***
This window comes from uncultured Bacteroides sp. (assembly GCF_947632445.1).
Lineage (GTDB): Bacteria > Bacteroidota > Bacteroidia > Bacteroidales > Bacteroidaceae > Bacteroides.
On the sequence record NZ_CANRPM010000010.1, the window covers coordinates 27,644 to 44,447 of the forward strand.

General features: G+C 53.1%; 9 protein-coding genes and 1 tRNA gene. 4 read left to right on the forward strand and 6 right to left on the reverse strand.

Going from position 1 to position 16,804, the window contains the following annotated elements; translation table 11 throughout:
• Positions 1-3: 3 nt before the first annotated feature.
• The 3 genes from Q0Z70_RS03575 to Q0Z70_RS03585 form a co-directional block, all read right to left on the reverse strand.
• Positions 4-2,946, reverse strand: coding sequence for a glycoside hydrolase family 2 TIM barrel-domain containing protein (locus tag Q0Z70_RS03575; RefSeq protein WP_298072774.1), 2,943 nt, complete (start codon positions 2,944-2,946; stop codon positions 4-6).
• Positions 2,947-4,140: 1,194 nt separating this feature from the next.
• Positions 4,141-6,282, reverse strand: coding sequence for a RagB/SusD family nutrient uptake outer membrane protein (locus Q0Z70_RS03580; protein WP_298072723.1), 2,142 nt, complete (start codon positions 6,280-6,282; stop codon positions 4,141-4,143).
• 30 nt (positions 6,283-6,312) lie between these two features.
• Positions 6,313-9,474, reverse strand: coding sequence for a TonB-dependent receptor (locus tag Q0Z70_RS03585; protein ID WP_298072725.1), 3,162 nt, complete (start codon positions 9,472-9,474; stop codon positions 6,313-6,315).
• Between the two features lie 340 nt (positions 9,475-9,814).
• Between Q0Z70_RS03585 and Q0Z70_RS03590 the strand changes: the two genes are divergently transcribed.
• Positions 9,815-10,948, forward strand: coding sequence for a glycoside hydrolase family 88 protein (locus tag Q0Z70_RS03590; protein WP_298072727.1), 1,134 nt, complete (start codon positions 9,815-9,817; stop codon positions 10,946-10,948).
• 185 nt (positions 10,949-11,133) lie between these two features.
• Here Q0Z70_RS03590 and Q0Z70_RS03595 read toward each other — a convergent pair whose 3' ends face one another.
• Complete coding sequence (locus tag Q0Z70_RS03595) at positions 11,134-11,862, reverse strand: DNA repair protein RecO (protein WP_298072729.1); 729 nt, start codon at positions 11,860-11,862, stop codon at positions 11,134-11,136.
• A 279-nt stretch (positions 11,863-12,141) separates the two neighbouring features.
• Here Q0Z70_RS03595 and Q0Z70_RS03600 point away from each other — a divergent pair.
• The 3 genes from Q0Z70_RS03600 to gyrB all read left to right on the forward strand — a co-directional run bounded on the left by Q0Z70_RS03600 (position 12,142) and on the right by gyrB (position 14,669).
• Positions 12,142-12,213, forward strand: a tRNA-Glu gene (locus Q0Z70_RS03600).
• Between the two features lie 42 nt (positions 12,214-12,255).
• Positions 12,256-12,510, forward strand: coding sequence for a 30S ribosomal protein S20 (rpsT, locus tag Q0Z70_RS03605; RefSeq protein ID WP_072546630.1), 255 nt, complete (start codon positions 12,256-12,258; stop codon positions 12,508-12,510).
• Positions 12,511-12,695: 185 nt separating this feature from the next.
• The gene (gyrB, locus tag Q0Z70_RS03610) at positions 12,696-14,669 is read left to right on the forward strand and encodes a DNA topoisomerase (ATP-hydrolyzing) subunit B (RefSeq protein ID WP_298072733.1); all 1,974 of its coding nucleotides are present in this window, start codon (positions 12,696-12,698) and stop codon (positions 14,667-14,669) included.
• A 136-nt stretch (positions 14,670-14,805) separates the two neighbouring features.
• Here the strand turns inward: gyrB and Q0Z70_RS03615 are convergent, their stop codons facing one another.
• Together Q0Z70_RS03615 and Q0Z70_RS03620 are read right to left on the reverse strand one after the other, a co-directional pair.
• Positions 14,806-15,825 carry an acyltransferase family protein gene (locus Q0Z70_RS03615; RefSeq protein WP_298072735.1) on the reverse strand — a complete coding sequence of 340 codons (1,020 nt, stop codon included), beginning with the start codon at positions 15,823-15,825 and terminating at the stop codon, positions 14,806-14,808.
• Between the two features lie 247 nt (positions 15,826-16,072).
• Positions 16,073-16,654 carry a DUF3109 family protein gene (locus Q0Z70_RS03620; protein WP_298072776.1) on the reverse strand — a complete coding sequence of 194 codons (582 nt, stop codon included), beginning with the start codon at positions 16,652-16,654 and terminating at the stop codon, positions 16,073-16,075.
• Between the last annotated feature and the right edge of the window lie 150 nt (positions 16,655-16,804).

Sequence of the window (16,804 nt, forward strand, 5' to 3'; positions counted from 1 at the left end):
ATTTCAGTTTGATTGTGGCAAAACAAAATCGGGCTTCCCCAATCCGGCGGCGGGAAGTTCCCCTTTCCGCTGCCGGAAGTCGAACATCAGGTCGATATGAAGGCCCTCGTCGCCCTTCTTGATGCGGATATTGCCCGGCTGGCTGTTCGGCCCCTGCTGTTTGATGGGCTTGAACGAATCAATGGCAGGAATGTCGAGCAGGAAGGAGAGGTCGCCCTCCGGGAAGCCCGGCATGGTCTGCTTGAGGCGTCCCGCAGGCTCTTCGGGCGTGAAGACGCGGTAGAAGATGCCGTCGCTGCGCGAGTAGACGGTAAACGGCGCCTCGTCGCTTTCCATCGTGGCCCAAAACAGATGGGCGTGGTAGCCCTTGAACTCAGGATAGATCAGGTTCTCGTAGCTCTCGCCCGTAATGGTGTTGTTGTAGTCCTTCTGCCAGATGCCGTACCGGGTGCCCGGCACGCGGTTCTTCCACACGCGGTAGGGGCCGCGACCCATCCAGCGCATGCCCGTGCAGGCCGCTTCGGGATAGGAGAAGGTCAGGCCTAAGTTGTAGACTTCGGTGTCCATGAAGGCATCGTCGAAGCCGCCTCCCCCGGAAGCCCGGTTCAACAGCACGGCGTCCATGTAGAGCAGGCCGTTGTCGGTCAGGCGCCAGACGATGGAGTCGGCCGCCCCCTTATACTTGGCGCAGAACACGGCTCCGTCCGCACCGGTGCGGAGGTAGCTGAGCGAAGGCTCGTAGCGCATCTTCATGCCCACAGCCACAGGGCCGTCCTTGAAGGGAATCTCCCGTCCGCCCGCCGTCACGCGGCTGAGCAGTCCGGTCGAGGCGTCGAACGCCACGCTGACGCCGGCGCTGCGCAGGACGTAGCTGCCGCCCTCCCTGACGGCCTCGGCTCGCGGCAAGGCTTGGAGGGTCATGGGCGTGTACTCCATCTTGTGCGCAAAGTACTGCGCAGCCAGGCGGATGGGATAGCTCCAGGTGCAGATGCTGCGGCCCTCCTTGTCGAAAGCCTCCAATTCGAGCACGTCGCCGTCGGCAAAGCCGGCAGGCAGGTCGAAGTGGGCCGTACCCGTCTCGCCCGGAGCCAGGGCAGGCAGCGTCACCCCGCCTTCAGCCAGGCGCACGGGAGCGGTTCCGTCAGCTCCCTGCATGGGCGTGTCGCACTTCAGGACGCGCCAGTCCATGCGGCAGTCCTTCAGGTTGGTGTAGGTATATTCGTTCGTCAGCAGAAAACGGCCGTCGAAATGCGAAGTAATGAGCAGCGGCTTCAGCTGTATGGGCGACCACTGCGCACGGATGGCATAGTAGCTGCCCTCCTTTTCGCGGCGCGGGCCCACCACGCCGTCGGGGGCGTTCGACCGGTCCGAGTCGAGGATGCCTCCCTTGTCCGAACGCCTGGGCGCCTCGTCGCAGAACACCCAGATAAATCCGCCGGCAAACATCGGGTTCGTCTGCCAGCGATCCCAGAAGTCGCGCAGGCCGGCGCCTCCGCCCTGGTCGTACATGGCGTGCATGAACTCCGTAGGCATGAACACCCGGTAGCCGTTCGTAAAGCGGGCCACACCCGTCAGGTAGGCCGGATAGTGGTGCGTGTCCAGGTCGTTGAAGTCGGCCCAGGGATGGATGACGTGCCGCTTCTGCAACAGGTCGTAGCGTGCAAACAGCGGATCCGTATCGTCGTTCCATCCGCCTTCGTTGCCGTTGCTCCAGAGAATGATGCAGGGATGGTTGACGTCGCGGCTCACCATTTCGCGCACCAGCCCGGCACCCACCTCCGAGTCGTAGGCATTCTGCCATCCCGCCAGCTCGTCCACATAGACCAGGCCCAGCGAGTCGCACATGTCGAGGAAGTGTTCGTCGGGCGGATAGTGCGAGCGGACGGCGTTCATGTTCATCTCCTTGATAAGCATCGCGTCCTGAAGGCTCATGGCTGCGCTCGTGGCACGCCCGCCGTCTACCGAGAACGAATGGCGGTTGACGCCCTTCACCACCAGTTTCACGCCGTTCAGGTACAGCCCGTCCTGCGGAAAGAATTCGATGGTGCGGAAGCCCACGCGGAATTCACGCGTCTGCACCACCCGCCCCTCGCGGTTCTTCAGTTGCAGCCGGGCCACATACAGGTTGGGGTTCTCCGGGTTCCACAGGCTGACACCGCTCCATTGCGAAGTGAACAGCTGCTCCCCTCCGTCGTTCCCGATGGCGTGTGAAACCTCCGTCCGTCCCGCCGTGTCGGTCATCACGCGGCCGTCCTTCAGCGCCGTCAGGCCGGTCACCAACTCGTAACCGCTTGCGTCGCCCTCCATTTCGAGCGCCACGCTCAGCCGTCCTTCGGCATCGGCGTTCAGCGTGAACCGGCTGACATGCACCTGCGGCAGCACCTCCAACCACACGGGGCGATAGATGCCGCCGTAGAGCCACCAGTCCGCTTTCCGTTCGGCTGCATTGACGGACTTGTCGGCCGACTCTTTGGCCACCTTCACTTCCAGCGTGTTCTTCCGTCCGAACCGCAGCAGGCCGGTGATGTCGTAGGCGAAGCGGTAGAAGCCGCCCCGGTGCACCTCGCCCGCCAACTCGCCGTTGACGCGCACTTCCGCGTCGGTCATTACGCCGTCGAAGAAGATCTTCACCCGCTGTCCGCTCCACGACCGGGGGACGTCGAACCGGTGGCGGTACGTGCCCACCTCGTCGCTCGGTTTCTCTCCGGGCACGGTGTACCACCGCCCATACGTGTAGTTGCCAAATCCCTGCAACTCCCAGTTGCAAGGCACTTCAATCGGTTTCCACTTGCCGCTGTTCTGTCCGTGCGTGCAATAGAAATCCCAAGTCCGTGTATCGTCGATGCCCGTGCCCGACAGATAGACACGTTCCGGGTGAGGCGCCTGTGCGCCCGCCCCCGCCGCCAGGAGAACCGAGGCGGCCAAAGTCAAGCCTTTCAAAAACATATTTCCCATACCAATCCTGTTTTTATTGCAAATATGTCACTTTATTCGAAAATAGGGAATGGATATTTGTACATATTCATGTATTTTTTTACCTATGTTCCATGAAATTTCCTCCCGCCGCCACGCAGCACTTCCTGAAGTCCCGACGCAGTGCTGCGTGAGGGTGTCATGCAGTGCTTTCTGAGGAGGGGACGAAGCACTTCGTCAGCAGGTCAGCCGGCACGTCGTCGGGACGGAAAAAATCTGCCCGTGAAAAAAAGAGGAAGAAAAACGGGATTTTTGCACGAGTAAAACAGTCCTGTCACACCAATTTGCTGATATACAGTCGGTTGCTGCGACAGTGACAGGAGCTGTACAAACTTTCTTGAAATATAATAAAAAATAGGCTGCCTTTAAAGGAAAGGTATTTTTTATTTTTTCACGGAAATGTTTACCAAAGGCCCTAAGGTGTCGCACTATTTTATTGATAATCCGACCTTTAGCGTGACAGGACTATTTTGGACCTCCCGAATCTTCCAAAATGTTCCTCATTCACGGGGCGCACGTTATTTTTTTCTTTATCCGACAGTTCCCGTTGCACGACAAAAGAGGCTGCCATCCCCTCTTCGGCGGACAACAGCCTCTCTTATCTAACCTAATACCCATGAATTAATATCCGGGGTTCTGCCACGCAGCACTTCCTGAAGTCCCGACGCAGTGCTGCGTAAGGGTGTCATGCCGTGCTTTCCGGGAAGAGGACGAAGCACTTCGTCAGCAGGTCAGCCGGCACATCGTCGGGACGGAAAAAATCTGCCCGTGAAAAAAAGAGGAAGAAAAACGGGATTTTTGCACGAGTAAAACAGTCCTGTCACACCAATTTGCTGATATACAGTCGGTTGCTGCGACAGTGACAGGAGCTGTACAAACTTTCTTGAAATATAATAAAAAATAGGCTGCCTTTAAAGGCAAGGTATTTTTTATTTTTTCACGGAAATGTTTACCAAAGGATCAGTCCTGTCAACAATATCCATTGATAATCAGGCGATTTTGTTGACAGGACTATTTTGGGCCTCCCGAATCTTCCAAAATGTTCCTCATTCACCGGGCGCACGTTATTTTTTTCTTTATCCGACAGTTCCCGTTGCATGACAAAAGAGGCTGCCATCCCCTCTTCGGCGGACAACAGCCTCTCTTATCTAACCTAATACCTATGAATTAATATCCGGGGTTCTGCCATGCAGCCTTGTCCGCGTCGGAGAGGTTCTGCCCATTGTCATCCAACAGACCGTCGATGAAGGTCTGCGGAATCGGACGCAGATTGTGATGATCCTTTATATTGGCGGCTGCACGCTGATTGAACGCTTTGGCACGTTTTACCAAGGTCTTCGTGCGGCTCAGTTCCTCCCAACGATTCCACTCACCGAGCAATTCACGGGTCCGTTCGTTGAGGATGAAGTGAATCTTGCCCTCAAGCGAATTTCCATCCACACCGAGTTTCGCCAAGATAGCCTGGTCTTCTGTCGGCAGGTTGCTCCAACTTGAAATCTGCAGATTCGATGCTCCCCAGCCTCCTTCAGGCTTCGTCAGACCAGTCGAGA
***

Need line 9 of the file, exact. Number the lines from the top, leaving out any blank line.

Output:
• Positions 2,947-4,140: 1,194 nt separating this feature from the next.